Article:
More definitions of PALDefinition of PAL in:
- The US English dictionary
- 1A friend: we’ve been pals for a long timeMore example sentences
friend, companion, comrade, intimate, familiar, confidant, alter ego, second self; playmate, classmate, schoolmate, workmateNorth American & South African • informal homeboy, homegirlSouth African • informal gabba• archaic compeer• rare fidus Achates
- We had so many pals and friends through art school that we usually got a good turnout anyway.
- Other pals chummed him along the first stretch from Milngavie and his dad kept him company yesterday.
- School pals and teachers were highly delighted and all wish her well in the final rally.
- 1.1Used as a form of address, especially to indicate anger or aggression: back off, palMore example sentences
- Paramedics have been asked by bosses not to call people duck, pal, love or mate for fear of causing offence.
- In other words, you try to take what's mine, pal, and I'm going to stop you with the best means available.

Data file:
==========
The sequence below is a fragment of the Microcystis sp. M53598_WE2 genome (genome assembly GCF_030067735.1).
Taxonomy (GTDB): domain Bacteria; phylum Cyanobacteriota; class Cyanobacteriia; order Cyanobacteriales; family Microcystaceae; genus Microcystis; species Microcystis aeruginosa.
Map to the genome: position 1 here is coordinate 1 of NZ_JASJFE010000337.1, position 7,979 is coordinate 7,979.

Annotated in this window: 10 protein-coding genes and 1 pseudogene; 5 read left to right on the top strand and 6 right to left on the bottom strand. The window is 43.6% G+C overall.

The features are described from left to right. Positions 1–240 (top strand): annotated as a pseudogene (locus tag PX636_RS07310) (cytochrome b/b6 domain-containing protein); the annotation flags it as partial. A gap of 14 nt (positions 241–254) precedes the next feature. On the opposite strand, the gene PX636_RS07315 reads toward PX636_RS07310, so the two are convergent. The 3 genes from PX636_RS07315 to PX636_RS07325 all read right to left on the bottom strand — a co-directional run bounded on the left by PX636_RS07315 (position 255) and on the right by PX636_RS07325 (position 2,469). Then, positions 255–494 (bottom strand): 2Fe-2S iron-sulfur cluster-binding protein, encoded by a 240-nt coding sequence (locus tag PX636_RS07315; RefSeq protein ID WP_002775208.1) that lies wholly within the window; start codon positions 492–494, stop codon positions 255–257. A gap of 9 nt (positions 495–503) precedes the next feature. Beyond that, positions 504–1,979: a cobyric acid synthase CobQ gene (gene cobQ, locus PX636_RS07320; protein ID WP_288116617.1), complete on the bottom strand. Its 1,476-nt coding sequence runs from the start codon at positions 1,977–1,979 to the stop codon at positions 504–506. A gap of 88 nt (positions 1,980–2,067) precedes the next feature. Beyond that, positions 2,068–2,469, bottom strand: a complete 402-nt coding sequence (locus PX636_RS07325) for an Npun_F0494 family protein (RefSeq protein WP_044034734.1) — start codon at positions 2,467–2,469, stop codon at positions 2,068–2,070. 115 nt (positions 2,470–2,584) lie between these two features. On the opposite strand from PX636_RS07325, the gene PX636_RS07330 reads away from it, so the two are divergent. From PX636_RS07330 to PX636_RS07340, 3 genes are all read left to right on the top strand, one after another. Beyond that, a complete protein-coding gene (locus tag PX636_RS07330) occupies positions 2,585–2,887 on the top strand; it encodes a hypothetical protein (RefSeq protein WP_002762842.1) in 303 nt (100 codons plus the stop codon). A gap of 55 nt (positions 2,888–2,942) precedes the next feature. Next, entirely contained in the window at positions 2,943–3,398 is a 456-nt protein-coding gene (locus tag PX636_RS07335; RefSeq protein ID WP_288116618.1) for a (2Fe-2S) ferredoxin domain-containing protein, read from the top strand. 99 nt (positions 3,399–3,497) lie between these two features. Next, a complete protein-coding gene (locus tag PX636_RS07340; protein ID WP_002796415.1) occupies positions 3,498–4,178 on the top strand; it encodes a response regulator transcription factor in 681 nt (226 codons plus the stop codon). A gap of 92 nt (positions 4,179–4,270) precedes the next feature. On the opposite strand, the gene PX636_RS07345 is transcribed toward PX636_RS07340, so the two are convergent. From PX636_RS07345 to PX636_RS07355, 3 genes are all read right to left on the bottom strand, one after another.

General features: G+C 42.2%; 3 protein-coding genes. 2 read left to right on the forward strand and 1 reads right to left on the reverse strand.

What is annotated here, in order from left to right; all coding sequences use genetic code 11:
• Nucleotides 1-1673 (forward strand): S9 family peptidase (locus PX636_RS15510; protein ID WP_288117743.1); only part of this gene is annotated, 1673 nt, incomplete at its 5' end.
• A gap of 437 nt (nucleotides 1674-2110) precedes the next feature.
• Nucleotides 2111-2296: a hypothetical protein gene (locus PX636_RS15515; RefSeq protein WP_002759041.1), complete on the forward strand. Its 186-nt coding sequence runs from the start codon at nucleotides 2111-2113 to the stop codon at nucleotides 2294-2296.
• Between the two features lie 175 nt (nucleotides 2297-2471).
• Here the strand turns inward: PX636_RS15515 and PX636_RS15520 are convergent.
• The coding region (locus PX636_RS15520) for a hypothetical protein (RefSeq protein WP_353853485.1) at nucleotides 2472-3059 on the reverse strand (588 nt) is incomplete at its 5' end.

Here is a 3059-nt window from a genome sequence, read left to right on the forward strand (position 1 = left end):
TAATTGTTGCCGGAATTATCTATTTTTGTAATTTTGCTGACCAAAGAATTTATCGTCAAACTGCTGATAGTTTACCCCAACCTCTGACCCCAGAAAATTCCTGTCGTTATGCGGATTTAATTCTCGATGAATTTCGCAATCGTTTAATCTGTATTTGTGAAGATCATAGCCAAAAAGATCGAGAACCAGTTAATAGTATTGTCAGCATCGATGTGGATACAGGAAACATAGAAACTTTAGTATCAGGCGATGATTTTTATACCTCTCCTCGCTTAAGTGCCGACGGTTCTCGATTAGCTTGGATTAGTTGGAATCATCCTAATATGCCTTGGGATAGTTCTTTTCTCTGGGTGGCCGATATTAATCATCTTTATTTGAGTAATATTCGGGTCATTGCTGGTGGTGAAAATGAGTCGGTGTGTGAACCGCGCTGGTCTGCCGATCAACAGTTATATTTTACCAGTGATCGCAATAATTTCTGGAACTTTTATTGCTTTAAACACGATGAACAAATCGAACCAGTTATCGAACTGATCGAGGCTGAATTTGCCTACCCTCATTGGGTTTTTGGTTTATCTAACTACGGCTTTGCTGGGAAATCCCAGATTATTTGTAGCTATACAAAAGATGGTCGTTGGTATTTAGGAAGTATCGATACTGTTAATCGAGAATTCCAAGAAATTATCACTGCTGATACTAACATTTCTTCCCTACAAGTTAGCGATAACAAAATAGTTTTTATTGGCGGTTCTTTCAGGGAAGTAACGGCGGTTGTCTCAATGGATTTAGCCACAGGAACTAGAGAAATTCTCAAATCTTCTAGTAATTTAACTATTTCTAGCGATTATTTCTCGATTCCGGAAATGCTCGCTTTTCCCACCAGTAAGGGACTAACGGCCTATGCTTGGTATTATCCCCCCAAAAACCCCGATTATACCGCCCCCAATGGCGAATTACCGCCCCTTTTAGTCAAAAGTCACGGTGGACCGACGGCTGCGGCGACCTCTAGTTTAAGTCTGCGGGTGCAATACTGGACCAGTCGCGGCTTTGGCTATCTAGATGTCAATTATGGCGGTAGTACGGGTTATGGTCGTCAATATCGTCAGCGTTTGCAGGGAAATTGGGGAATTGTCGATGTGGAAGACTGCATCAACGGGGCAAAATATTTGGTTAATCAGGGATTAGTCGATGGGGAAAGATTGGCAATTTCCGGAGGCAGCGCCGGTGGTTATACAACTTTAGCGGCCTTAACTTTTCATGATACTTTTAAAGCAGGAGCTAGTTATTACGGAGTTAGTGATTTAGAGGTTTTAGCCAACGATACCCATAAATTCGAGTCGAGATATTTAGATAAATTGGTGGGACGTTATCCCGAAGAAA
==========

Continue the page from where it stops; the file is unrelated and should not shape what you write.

- This is Southern California, pal, where physical imperfection will NOT be tolerated.
verb (pals, palling, palled)[no object] (pal up) Back to top
- 1Form a friendship: she palled up with some English chapsMore example sentences
- He pals up with a guy who works in catering, who feeds him in return for information about a girl he fancies at the immigration desk, and he gets a job, building a new departure gate.
- So he pals up with her descendant, herself a post-feminist critic.
- He's like the bloke you pal up with in your first week at university and then spend the rest of the term avoiding when you find out what he's really like.
- 1.1 (pal around) Spend time with a friend: we got acquainted but we never really palled aroundMore example sentences
- He explains: ‘Paddy was working on the railway at the time in Portlaoise and we palled around together.’
- Yet he refuses to buy into the theory that his lack of production has anything to do with the injury to his close friend, who lived in the same condo complex as Sundin in Toronto and often palled around together.
- The cheetah and raccoon didn't normally pal around together, but they had shared a cab from their hotel to the same area of town.
late 17th century: from Romany, 'brother, mate', based on Sanskrit bhrātṛ 'brother'.